September 18, 2019

Cayman Airways eyes westward expansion with Denver route

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By Robert Silk From Travel Weekly

A Boeing 737 Max 8 sits at the gate after the airline’s inaugural flight to Denver on March 2. Photo Credit: Courtesy of Denver International Airport

The recent launch of Cayman Airways service from Grand Cayman to Denver represents a new push by the small Caribbean country to increase visitation from the Western U.S.

Cayman Airways made its first arrival in Denver on March 2 and will operate the route twice weekly through August before resuming seasonal service in December. 

It’s the carrier’s first route west of Texas, but others could be in the offing. According to the Cayman Islands Department of Tourism, Cayman Airways is also exploring West Coast markets. 

Wholly owned by the Cayman Islands government, Cayman Airways follows an unusual business model in which it works closely with the tourism department in selecting new routes. The goal of the collaboration, said the department’s U.S. general manager, Tom Ludington, is to identify markets in which Cayman Airways service can spur tourism demand to the islands.

Growing tourist arrivals is no small matter in the Caymans. According to the CIA World Factbook, tourism accounts for approximately 70% of the country’s gross domestic product. What’s more, the U.S. accounted for more than 83% of the Cayman Islands’ 463,000 overnight visitors in 2018. 

Along with Denver, other U.S. destinations served by Cayman Airways are Chicago, Miami, Tampa and New York. U.S. carriers offer Cayman service from 11 other destinations.

Until the launching of the new flight, Denver, the source of more than 250 people traveling to the Caymans in an average week, was the country’s largest U.S. feeder market without nonstop air service, according to Cayman Airways. Cayman Islands demand in Denver is driven to a large degree by Colorado’s surprising status as the U.S. state with the sixth-largest population of scuba divers. 

“We expect perhaps to double the number of visitors from Denver to the Cayman Islands as a result of this flight,” said Laura Jackson, Denver Airport’s vice president of air service development. 

Denver last had direct Caribbean service in 2015, when Frontier had a route between the city and Punta Cana, Dominican Republic, as part of the airline’s transformation from a traditional hub-and-spoke carrier based in Denver to an ultralow-cost carrier with a point-to-point route network. 

Jackson said Denver Airport would like Cayman Airways to stay in the market for the long term. However, remaining in particular markets isn’t necessarily the goal of the carrier, Ludington said. He said Cayman Airways does maintain core routes from Grand Cayman to Miami, Chicago and New York despite the presence of other carriers in those markets. But with other destinations, the tourism department and the airline are ready to move out of a market if there’s competition from a U.S. carrier.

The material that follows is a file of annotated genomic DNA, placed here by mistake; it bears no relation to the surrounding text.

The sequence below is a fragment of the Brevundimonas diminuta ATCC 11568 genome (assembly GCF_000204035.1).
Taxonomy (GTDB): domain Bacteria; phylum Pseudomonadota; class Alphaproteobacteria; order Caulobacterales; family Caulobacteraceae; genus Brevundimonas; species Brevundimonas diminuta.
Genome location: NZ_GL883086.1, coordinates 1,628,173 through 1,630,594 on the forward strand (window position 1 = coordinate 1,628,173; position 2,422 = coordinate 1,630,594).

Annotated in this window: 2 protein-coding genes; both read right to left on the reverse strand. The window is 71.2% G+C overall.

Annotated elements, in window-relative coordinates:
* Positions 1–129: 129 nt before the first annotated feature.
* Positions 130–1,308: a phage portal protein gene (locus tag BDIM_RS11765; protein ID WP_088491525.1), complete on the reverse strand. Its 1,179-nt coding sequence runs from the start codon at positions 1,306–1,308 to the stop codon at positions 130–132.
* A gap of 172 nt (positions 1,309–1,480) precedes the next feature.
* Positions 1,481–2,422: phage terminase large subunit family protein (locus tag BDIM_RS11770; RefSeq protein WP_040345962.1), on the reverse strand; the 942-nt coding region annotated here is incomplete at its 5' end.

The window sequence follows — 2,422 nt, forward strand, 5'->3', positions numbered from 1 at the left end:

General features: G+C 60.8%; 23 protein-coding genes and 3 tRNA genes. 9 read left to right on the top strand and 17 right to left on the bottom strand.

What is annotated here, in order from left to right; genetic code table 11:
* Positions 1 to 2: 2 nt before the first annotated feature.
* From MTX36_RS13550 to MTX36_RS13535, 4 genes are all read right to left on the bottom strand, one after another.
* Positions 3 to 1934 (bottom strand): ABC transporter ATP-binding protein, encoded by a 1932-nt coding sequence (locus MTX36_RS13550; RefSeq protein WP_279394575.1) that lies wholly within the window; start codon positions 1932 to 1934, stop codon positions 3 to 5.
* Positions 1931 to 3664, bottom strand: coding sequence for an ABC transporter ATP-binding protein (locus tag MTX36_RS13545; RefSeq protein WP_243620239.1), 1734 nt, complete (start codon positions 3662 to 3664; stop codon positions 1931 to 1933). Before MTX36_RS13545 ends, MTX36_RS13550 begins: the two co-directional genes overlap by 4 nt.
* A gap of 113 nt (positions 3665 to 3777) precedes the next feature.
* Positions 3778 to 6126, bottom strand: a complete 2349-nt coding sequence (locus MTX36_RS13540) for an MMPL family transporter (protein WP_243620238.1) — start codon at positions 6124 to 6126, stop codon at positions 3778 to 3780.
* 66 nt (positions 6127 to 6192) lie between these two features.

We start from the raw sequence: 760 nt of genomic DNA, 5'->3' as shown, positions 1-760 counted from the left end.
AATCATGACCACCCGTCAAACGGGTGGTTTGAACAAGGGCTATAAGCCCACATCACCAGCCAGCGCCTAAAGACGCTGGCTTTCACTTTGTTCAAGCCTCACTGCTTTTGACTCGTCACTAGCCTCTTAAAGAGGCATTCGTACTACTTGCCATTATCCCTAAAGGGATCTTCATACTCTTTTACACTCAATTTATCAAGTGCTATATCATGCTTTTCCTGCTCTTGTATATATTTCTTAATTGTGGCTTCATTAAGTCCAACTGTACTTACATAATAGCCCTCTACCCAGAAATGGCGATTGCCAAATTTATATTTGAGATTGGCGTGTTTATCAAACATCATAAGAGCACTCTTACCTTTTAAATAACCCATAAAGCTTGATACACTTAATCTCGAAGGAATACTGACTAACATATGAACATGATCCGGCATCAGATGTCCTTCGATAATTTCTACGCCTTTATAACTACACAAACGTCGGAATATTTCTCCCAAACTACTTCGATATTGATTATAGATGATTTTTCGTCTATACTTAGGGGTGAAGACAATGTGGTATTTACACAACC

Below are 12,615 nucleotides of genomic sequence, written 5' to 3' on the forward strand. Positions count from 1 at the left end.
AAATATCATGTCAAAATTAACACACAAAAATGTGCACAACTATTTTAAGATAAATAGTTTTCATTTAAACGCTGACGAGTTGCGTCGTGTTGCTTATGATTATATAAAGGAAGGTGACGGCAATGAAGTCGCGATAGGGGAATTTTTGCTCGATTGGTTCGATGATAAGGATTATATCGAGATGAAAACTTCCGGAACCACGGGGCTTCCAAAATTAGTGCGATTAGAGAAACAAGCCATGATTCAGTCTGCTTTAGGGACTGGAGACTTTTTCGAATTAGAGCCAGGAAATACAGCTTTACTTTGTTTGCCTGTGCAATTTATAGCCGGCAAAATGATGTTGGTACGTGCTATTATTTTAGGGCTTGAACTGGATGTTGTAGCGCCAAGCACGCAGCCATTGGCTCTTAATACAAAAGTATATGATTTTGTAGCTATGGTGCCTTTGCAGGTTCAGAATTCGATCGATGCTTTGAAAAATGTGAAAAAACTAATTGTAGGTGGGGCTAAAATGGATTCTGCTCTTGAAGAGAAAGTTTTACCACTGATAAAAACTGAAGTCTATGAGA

“We want to have someone flying that route,” Ludington said of Denver. “That’s the goal of the Cayman Islands Department of Tourism.” 

Once another airline is serving the Caymans from an emerging market, Ludington said, “We can take equipment and move it elsewhere.” 

Texas offers two examples in which Cayman Airways has done just that. The carrier began Dallas service in 2012. Three years later, according to the airline industry analytics company OAG, American began flying from Dallas to Grand Cayman. By 2018, Cayman Airways had pulled out of the market, and American was offering 160 annual frequencies, up from the mere 30 flights Cayman Airways flew on the route in 2014.

In 1996, Cayman Airways began service to Houston Bush. Continental joined that market in 2003. Five years later, Cayman Airways pulled out of Houston. In 2018, Continental’s successor, United, was joined on the Cayman-Houston route by Southwest, which flies out of Houston Hobby. 

The airline is subsidized by the Cayman Islands government. It did not respond to requests to reveal the 2018 subsidy amount.

Service launched with the 737 Max 8

Cayman Airways launched its Denver route with the first of four Boeing 737 Max 8s it expected to take delivery of through the summer of 2020. But the carrier was one of the first to ground the Max in the wake of the March 10 Ethiopian Airlines crash. Since then, the airline has serviced the route with a Boeing 737-300 from its fleet and by using the charter carrier Eastern Airlines, which has flown Grand Cayman-Denver with a Boeing 767-300 widebody. Using the 737-300 can require a refueling stop, depending upon weather conditions, Cayman Airways said in a press release. 

“Passengers on our Denver flights can rest assured that their flights will continue to operate as planned, either with our own Boeing 737-300 aircraft or with substitute aircraft provided by a contracted carrier meeting our safety and regulatory requirements,” the airline said. 

If Cayman Airways is to make a foray into California, it will need the 737 Max back in the skies. The longer range of the Max compared with the airline’s 737-300 planes would open the door to West Coast service.

For more on this story go to; https://www.travelweekly.com/Travel-News/Airline-News/Cayman-Airways-eyes-westward-expansion-Denver-route

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